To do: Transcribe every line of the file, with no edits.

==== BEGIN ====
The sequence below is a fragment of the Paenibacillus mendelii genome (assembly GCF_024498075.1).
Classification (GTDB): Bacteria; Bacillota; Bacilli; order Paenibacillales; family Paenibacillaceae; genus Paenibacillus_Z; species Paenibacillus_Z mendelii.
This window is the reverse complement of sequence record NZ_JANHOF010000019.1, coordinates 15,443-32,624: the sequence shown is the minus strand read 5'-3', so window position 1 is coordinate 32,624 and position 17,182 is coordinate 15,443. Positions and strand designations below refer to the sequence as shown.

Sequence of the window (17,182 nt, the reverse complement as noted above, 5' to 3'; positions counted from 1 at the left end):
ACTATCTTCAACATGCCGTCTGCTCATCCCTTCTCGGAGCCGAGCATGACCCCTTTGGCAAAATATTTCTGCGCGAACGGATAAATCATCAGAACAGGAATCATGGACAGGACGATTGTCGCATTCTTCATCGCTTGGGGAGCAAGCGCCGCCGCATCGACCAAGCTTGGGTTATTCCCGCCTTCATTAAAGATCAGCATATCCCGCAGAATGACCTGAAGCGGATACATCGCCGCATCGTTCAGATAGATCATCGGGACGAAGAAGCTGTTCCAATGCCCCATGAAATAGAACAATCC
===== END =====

The sequence below is a fragment of the Paenibacillus mendelii genome (assembly GCF_024498075.1).
Classification (GTDB): Bacteria; Bacillota; Bacilli; order Paenibacillales; family Paenibacillaceae; genus Paenibacillus_Z; species Paenibacillus_Z mendelii.
This window is the reverse complement of sequence record NZ_JANHOF010000019.1, coordinates 15,443-32,624: the sequence shown is the minus strand read 5'-3', so window position 1 is coordinate 32,624 and position 17,182 is coordinate 15,443. Positions and strand designations below refer to the sequence as shown.

Sequence of the window (17,182 nt, the reverse complement as noted above, 5' to 3'; positions counted from 1 at the left end):
ACTATCTTCAACATGCCGTCTGCTCATCCCTTCTCGGAGCCGAGCATGACCCCTTTGGCAAAATATTTCTGCGCGAACGGATAAATCATCAGAACAGGAATCATGGACAGGACGATTGTCGCATTCTTCATCGCTTGGGGAGCAAGCGCCGCCGCATCGACCAAGCTTGGGTTATTCCCGCCTTCATTAAAGATCAGCATATCCCGCAGAATGACCTGAAGCGGATACATCGCCGCATCGTTCAGATAGATCATCGGGACGAAGAAGCTGTTCCAATGCCCCATGAAATAGAACAATCC